How to Make 200 Million by Lying, Stealing and Cheating and Get Away With It.
Also, John Stumpf — go fuck yourself.
If you’re reading this, you might be aware that there was an incident involving a financial institution — something to the tune of creating 2 million fake accounts, racking up service fees, artificially boosting cross selling ratios, inflating stock prices, firing 5300 employees and being fined 185 million dollars. Wall Street executives line their pockets with ill gotten gains, fire low level wayward employees who are making just barely over minimum wage, leaving senior executives unscathed. Sure, it’s nothing entirely new, but I want to shed light to the gravity of the problem on a sector wide level.
I want to break down every aspect of this calamitous clusterfuck so that you may understand why society, at a fundamental level is so systematically screwed.
Once upon a time, there was a CEO named John G. Stumpf working at a bank called Wells Fargo. They’re like any other bank in that they hold money, provide (sell) — clients savings accounts, chequing accounts, and lending products such as mortgages, credit cards etc. Then one day, they decided that the metric that determines their share price, or the value of their company, was cross selling ratios. So, what’s a cross sell ratio?
Cross selling is essentially the number of products a client holds with a bank. If everyone who went to your bank had only a chequing account, your cross sell ratio would be 1. If you had a chequing and savings account, your cross sell ratio would be 2, etc etc. Wells Fargo, decided the magical cross sell ratio to entice investors to buy more Wells Fargo stock was 8. This means that they believed, every client at their bank should have 8 products with them — it’s like saying you should have our chequing, then a regular savings account, a tax free savings account, a high interest savings account, a mortgage, then 4 other credit cards… Insane right? I think if executives at the top asked the simple question: “Why does anyone need 8 products,” they’d know of this scam a long time ago. (I’m only joking, I’m sure they knew about it a long time ago, but just decided to fuck over everyone anyways.)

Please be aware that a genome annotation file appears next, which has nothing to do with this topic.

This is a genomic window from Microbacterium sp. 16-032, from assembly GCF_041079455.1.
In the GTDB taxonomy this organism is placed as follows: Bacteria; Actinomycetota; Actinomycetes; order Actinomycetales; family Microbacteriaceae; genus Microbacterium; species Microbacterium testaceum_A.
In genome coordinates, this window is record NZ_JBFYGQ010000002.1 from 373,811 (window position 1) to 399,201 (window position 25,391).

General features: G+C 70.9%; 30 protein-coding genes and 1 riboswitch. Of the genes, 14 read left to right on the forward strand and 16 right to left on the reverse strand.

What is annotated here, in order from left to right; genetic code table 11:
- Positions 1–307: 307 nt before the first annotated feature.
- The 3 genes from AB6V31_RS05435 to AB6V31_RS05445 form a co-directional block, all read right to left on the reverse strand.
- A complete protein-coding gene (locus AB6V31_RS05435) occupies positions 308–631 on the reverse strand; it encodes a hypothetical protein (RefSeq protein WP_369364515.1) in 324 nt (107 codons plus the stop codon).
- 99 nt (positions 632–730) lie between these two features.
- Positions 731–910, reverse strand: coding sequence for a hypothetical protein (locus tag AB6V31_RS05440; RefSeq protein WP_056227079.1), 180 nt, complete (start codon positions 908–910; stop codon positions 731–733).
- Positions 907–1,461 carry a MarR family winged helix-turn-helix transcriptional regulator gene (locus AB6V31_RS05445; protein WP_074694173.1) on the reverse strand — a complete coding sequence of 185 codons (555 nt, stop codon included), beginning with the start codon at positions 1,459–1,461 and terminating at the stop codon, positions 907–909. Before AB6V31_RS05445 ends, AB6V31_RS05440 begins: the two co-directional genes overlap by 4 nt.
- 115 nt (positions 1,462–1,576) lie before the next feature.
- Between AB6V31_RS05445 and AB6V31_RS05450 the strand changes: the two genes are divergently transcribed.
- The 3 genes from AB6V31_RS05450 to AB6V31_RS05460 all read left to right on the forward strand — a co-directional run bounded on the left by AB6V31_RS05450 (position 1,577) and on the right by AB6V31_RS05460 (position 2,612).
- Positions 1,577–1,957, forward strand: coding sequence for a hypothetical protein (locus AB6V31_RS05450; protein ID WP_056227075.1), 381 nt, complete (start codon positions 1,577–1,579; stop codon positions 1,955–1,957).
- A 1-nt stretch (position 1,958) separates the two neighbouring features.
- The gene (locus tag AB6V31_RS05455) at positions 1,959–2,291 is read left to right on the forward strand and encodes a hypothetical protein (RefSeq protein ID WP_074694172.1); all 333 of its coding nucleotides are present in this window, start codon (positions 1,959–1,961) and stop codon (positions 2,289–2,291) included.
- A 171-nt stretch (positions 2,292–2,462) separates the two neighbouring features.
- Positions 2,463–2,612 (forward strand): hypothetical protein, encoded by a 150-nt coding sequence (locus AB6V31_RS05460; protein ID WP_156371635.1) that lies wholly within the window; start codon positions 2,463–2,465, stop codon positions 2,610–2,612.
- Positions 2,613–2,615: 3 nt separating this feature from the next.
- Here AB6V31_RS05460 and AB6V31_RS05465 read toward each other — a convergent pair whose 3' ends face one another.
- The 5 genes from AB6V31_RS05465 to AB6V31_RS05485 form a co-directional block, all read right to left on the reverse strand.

Fun Fact: How Wells Fargo arrived at the cross sell target of 8 products wasn’t through studying customer banking patterns, or a survey of customer satisfaction and utilization ratios, no. They got the number 8 because, “eight, rhymes with great…” — John G. Stumpf.
These sales targets were so aggressively unobtainable that tellers at the bank, to keep their jobs, were creating false accounts — that is creating fake email addresses to open accounts without the consent of their clients. In some instances, people who had never even had a Wells Fargo account were receiving debit cards and credit products in the mail. Tellers had a better chance of dating Kendall Jenner, than meeting their sales goals. When unsuspecting clients found these accounts and asked their respective banking representatives why they were there, or to close them, the typical response was, “Oh just throw the debit card away, it was probably a mistake.”
Now, you’d think, “Ok, large financial institution — created 2 million fake accounts, fined 185 million — that should teach them not to defraud their clients.” And yet, you’d be wrong.
Per their earnings report, Wells Fargo’s annual revenue is roughly 23 billion dollars.
This means, the fine that was levied against Wells Fargo equivocates to less than 1/100th of their revenue; in layman's terms — it is what a cent is to a dollar — the SEC could have fined them 1 billion dollars and it would only be 4% of their revenue; you start to see the problem? In fact, it takes 5 years of fines to account for just 18% of their net 2015 revenue. That’s the quintessential definition of FUCKING INSANE. It’s like saying to a bully who’s been taking everyone’s lunch, “Because of your inappropriate behaviour, we’re going to take away your prune juice.” He’s not going to care, and neither is Wells Fargo. To them, 185 million is a rounding error.